Nalapombu
05-23-2012, 23:22
Thanks all for the advice. I figured as much and told him so. All but the lawyer part.

The only thing I do not know is whether he could legally sell it to a Class 3 dealer or some other legal entity like a manufacturer or such.

Nalajr

427
05-23-2012, 23:41
Demil the receiver, then it's just a parts kit.

MajorD
05-24-2012, 00:01
if it is indeed an unregistered full auto it is illegal and there is no mechanism to make legal anymore. It needs to be surrendered or big trouble is possilbe.

MrMurphy
05-24-2012, 00:19
Having dealt with the ATF involving a superlowserial number Thompson that a law firm confiscated along with the rest of a guy's belongings in a case (something to do with unpaid fees, and they seized all his assets?) I reassembled the Thompson, determined yes, it did have a fully functional group therapy option, and immediately told them to contact the ATF.

ATF contacted me on specifics of the piece, which was one of the best condition Thompsons i've ever seen (serial was four digit.....and started with 1), a classic vertical front foregrip M1928 Colt. Turned out to be unregistered and unpapered, etc from what they told me, though I never did find out the ending to the story.

He needs to talk to a law firm and the ATF immediately, they DON'T play around.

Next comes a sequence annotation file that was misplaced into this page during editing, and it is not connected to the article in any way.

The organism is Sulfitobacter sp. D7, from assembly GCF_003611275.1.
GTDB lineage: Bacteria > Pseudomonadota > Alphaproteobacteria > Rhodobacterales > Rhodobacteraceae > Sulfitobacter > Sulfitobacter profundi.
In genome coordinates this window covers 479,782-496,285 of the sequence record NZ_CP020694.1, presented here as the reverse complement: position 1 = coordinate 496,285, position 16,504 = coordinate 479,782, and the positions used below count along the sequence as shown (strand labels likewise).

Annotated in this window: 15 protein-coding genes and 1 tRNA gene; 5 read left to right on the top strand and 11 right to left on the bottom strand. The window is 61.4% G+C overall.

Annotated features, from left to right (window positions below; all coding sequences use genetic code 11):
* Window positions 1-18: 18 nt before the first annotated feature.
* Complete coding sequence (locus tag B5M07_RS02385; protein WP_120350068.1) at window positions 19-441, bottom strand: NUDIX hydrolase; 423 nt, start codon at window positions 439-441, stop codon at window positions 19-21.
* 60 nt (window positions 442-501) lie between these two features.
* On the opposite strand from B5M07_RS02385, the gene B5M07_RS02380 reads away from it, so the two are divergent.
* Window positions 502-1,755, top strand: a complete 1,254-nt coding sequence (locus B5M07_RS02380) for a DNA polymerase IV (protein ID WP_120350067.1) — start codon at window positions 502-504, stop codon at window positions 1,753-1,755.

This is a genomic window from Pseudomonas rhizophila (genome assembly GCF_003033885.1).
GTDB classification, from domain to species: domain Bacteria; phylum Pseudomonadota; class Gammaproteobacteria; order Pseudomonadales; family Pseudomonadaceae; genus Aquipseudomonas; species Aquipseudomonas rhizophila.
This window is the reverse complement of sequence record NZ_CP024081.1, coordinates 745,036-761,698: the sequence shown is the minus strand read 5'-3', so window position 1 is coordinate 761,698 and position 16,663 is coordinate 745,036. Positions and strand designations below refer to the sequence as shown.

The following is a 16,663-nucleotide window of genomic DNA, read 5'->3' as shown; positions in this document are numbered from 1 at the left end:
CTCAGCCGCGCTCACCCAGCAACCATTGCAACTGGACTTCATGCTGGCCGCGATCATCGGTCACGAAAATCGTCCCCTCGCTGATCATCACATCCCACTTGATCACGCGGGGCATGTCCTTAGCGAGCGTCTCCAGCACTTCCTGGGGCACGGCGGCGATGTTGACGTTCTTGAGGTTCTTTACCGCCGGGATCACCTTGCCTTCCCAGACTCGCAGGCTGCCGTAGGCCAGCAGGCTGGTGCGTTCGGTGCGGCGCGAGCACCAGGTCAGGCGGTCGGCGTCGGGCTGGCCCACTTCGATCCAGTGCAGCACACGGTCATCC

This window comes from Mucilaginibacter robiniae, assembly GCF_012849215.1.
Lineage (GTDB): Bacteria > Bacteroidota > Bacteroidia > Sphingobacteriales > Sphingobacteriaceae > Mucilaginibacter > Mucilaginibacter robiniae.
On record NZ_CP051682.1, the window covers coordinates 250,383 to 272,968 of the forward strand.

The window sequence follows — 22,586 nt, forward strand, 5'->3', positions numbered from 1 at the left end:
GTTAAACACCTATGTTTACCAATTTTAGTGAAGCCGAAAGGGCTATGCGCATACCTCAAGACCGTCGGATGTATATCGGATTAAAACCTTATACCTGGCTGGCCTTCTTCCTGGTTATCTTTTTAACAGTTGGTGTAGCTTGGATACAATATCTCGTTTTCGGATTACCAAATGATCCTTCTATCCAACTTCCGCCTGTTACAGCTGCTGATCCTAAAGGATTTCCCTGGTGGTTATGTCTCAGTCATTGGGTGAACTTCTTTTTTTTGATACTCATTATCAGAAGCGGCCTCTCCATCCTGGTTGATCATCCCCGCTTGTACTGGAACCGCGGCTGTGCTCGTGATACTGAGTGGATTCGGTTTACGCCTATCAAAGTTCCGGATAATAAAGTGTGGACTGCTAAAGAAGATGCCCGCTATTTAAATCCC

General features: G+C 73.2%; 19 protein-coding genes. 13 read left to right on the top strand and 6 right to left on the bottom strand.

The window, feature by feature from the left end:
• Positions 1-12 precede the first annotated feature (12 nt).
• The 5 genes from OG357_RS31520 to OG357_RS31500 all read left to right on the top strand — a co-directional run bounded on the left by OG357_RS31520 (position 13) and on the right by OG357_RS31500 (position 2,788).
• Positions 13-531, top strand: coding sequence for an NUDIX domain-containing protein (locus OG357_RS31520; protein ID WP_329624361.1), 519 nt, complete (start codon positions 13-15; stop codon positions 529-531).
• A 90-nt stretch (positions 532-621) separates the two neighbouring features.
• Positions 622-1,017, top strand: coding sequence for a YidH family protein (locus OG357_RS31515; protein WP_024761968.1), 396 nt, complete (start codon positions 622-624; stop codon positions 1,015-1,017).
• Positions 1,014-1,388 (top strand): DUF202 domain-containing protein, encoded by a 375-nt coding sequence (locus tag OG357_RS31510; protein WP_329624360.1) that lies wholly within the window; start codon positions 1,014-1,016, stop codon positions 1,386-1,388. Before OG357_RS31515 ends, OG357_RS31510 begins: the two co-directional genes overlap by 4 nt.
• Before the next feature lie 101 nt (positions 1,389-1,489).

Nalapombu
05-24-2012, 02:25
I stressed to him that in this day of terrorsism and ner-do-wells behind every rock and people getting busted all the time for "plotting" violence against the government and its people, that the FEDS would DEFINITELY NOT play around with him if he got caught on a range somewhere shooting it and he would certainly be looking at jail time.

I don't know the guy that has the firearms, but the guy that called me, I have been best friends with him for over 30 years and he calls me all the time with gun questions. He wanted to know because the guy that inherited it and the rest of the guns is wanting to sell them. The guy offered it to my buddy for $1,700 cash. I told him my personal opinion was to stay clear. One reason is that I have already helped him 4 times go through NFA processes to get his 4 suppressors. Someone that is already on the books, so to say, with NFA items that are totally legit has no business putting himself and his family in the position of financial ruin and a felony record with jail time. It's just way too chancy to even consider for me.